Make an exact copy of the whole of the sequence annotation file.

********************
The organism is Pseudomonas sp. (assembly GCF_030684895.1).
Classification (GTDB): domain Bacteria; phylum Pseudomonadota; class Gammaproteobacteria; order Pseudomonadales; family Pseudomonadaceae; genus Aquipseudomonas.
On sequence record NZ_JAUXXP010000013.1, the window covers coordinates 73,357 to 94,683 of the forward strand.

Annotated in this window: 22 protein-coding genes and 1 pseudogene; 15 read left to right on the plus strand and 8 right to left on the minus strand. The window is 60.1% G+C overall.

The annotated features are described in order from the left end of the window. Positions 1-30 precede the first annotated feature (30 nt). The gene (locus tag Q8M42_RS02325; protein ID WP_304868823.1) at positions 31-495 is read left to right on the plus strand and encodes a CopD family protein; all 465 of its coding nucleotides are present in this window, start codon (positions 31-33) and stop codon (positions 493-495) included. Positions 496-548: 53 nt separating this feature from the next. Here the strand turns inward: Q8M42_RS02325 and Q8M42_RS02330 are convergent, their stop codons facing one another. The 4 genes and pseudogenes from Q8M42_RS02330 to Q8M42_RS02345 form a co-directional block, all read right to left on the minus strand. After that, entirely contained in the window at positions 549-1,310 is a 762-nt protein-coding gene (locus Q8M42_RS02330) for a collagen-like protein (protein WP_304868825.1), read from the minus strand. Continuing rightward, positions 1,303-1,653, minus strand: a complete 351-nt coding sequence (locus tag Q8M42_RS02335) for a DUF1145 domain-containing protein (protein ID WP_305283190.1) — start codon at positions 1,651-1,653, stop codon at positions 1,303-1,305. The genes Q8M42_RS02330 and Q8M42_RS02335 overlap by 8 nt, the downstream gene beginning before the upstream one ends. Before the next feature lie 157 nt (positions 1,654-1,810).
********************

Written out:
The organism is Pseudomonas sp. (assembly GCF_030684895.1).
Classification (GTDB): domain Bacteria; phylum Pseudomonadota; class Gammaproteobacteria; order Pseudomonadales; family Pseudomonadaceae; genus Aquipseudomonas.
On sequence record NZ_JAUXXP010000013.1, the window covers coordinates 73,357 to 94,683 of the forward strand.

Annotated in this window: 22 protein-coding genes and 1 pseudogene; 15 read left to right on the plus strand and 8 right to left on the minus strand. The window is 60.1% G+C overall.

The annotated features are described in order from the left end of the window. Positions 1-30 precede the first annotated feature (30 nt). The gene (locus tag Q8M42_RS02325; protein ID WP_304868823.1) at positions 31-495 is read left to right on the plus strand and encodes a CopD family protein; all 465 of its coding nucleotides are present in this window, start codon (positions 31-33) and stop codon (positions 493-495) included. Positions 496-548: 53 nt separating this feature from the next. Here the strand turns inward: Q8M42_RS02325 and Q8M42_RS02330 are convergent, their stop codons facing one another. The 4 genes and pseudogenes from Q8M42_RS02330 to Q8M42_RS02345 form a co-directional block, all read right to left on the minus strand. After that, entirely contained in the window at positions 549-1,310 is a 762-nt protein-coding gene (locus Q8M42_RS02330) for a collagen-like protein (protein WP_304868825.1), read from the minus strand. Continuing rightward, positions 1,303-1,653, minus strand: a complete 351-nt coding sequence (locus tag Q8M42_RS02335) for a DUF1145 domain-containing protein (protein ID WP_305283190.1) — start codon at positions 1,651-1,653, stop codon at positions 1,303-1,305. The genes Q8M42_RS02330 and Q8M42_RS02335 overlap by 8 nt, the downstream gene beginning before the upstream one ends. Before the next feature lie 157 nt (positions 1,654-1,810).